After applying those rules, until it is no longer possible, we will be left with either an empty set (N is 0mod3) , 1 , 10 or 101 .<o:p></o:p>

      Let us apply #3 to our binary number 11010111100011===>01. <o:p></o:p>

      Our number is 1mod3. <o:p></o:p>

      Feel free to check if it's true.<o:p></o:p>

      To explain formally how to check a long binary number B000001011..000T,in <o:p></o:p>

      Markov algorithm have  I added  a letter B at the beginning and  a T at the end.<o:p></o:p>

       <o:p></o:p>

      B0===>B<o:p></o:p>

      00T===>T<o:p></o:p>

      00===><o:p></o:p>

      11===><o:p></o:p>

      10101===><o:p></o:p>

      101===> . is 2mod 3<o:p></o:p>

      10===> . is 2mod <o:p></o:p>

      1===> . is 1mod 3<o:p></o:p>

      ===> . IS A MULTIPLE OF 3<o:p></o:p>

       <o:p></o:p>

       Remark: In order to differentiate between the residual <o:p></o:p>

      values and not only provide a  yes/no answer regarding the divisibility <o:p></o:p>

      we erase the trailing zeros   two by two   thus enabling ending up with 10  as well as with a 1 <o:p></o:p>To understand what factors cause a number with n ones to be divisible by three

        I started with 2 "ones." We know that lboth leading and trailing zeroes may be ignored. Although the parity of the quantuity of the  trailng  zeroes affects the non zero residual, it cannot affect the divisibility from yes ti no and vice versa. As 2^k +1 divides 3 only when k is odd, the number of zeros between ywo ones must be even , like 11, 1001,10000001 etc.  Thus  the probability of a number consisting of  two ones and some zeros to be a multiple of 3 is 1/2,   i.e.  p(R03,2)=1/2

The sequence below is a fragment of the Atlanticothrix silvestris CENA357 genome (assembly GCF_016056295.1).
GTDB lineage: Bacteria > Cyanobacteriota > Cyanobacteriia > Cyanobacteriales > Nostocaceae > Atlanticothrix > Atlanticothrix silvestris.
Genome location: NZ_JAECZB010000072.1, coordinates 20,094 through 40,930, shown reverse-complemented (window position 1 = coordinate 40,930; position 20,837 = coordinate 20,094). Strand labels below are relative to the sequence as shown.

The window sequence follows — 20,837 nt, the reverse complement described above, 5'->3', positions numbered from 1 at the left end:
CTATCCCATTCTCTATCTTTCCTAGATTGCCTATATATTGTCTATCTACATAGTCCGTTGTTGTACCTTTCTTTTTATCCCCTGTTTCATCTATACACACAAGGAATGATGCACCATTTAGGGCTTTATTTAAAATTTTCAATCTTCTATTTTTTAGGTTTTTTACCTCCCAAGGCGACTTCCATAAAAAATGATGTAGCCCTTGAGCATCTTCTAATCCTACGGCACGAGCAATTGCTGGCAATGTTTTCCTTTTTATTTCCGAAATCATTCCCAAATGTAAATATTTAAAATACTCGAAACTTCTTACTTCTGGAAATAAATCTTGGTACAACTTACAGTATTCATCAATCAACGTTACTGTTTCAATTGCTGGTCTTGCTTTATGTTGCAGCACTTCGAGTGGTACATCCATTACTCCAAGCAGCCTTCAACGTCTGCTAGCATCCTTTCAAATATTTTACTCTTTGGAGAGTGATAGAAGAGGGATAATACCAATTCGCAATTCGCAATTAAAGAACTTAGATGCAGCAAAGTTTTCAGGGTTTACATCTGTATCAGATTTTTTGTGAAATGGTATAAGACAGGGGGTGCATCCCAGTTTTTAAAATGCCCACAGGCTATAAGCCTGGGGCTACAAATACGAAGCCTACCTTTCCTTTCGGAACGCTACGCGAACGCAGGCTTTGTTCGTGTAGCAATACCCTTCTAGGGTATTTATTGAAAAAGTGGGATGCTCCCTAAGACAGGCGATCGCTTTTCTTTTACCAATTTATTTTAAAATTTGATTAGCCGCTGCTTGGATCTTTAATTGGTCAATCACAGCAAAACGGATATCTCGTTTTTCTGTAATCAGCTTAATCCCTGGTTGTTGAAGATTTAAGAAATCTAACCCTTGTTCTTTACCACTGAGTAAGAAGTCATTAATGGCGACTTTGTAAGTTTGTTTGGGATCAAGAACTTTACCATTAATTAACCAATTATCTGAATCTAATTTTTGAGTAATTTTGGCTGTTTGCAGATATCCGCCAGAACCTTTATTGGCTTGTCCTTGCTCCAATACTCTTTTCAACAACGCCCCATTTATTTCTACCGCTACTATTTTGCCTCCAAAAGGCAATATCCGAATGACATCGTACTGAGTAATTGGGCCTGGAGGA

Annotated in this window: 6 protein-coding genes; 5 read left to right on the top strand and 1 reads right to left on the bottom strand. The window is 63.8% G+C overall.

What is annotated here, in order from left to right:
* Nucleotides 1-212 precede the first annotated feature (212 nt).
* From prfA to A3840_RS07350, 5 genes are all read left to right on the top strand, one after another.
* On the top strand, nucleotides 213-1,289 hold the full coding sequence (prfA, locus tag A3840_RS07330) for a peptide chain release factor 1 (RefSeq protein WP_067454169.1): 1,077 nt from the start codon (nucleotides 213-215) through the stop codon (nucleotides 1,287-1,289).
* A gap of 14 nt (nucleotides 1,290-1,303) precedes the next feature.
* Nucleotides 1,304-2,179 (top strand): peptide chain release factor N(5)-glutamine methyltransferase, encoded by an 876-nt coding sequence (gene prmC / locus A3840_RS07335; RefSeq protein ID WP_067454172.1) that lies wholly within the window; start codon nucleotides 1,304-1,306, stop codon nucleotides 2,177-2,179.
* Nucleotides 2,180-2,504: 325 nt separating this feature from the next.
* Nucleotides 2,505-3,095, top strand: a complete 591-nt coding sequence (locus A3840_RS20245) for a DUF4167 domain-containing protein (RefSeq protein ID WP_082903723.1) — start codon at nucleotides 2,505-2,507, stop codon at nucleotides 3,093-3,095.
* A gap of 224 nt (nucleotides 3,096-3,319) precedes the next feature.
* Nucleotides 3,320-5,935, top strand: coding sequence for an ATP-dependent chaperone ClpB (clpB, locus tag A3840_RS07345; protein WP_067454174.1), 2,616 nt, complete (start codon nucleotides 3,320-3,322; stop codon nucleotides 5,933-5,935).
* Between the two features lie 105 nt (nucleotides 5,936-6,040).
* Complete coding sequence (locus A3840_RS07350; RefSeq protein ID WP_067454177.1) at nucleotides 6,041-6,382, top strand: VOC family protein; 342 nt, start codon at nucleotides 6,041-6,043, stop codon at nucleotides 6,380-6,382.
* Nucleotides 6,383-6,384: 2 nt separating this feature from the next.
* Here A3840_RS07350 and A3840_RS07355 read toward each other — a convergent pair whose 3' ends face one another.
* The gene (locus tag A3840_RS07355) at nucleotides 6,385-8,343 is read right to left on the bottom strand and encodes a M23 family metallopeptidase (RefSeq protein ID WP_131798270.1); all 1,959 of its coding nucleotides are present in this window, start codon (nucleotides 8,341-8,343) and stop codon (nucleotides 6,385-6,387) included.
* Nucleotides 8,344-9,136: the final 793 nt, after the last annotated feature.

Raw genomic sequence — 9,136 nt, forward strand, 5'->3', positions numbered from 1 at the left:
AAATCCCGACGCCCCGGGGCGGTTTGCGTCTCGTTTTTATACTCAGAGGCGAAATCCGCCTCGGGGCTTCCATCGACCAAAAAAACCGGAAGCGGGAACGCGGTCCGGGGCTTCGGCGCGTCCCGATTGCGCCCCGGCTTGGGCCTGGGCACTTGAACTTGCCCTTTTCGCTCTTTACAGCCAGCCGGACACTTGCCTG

For 3 ones there are two spaces between them, thus creating 4 classes of parity distribtion

        Odd & odd, odd &even,even &  odd and even  & even: 10101,1011,1101,111, - used 1 zero for odd and no zero for even .Out of those four (21,11,13,7) only the 1st qualifies , so p(R03,3)=1/4

       

      In a similar way I calculated few more entries and derived both recursive and direct formulas

      for p(R0,N), which I will present later.

      I had before my eyes the following table:

       

      #of ones     p(R0)

      0                    1

      1                      0

      2                     1/2

      3                       1/4  

      4                     3/8

      5                      5/16

      6                      11/32

      7                        21/64       etc  

       

      The a(k ) value represents the probability of a binary numbers with k ones to be a multiple of 3.
      By the same token  q=1-a(k) is the probability of a binary numbers with k ones  not    to be a multiple of 3,q/2 is 1mod3 and the other half 2mod3.It is easy to show that all numbers 0mod 3 with k+1 ones may be generated  by adding either 1or  01  to the binary numbers with a non zero residual.

      Counting carefully ( there is some overlap!) we get

      a(n)=1/2*(1-a(n-1))

       

      Rem:   a(0)=1

       

      In other words : if  a(n-1)=    w/z

      Then              a(n)       =    (2w+(-1)^n)/(2*z)

      Direct definition can be given once you realize that the numbers 1,1,3,5,11, 21  are the   Jacobsthal numbers

          and that  the denominator is 2^(n-1).

      We can therefore write down a look-up formula:  

       

      a(n)=     JACnumb(n+1)/2^(n-1)

       

      a(32)=   JACnum(33)/2^(31)

      a(33)=   JACnum(34)/2^(32)

       

      i.e.  1431655765/2^(31), 2863311531/2^(32)

      TO BE CONTINUED

       

how can I get rid of all the cryptos disturbing  my text???

Edited on August 30, 2010, 3:19 pm
  Posted by Ady TZIDON on 2010-08-28 13:00:29